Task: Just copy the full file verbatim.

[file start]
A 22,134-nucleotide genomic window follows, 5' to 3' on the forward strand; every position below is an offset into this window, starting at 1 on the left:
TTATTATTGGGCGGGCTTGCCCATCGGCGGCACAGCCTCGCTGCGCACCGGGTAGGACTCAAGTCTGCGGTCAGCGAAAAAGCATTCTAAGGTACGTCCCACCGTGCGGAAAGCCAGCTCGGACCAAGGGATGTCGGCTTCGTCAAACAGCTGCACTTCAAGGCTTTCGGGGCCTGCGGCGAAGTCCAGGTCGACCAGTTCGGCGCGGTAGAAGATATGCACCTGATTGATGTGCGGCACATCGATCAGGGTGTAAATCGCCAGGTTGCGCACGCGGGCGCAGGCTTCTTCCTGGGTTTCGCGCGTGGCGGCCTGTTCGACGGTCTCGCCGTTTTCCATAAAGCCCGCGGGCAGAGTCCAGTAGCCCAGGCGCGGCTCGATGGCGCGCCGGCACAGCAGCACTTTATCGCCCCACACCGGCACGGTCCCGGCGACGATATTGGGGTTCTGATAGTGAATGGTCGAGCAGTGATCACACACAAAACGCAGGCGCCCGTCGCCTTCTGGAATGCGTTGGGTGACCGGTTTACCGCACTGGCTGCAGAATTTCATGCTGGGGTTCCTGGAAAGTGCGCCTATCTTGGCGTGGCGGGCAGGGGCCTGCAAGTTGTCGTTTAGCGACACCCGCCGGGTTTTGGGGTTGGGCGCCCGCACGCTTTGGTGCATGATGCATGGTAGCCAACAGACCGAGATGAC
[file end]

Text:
A 22,134-nucleotide genomic window follows, 5' to 3' on the forward strand; every position below is an offset into this window, starting at 1 on the left:
TTATTATTGGGCGGGCTTGCCCATCGGCGGCACAGCCTCGCTGCGCACCGGGTAGGACTCAAGTCTGCGGTCAGCGAAAAAGCATTCTAAGGTACGTCCCACCGTGCGGAAAGCCAGCTCGGACCAAGGGATGTCGGCTTCGTCAAACAGCTGCACTTCAAGGCTTTCGGGGCCTGCGGCGAAGTCCAGGTCGACCAGTTCGGCGCGGTAGAAGATATGCACCTGATTGATGTGCGGCACATCGATCAGGGTGTAAATCGCCAGGTTGCGCACGCGGGCGCAGGCTTCTTCCTGGGTTTCGCGCGTGGCGGCCTGTTCGACGGTCTCGCCGTTTTCCATAAAGCCCGCGGGCAGAGTCCAGTAGCCCAGGCGCGGCTCGATGGCGCGCCGGCACAGCAGCACTTTATCGCCCCACACCGGCACGGTCCCGGCGACGATATTGGGGTTCTGATAGTGAATGGTCGAGCAGTGATCACACACAAAACGCAGGCGCCCGTCGCCTTCTGGAATGCGTTGGGTGACCGGTTTACCGCACTGGCTGCAGAATTTCATGCTGGGGTTCCTGGAAAGTGCGCCTATCTTGGCGTGGCGGGCAGGGGCCTGCAAGTTGTCGTTTAGCGACACCCGCCGGGTTTTGGGGTTGGGCGCCCGCACGCTTTGGTGCATGATGCATGGTAGCCAACAGACCGAGATGAC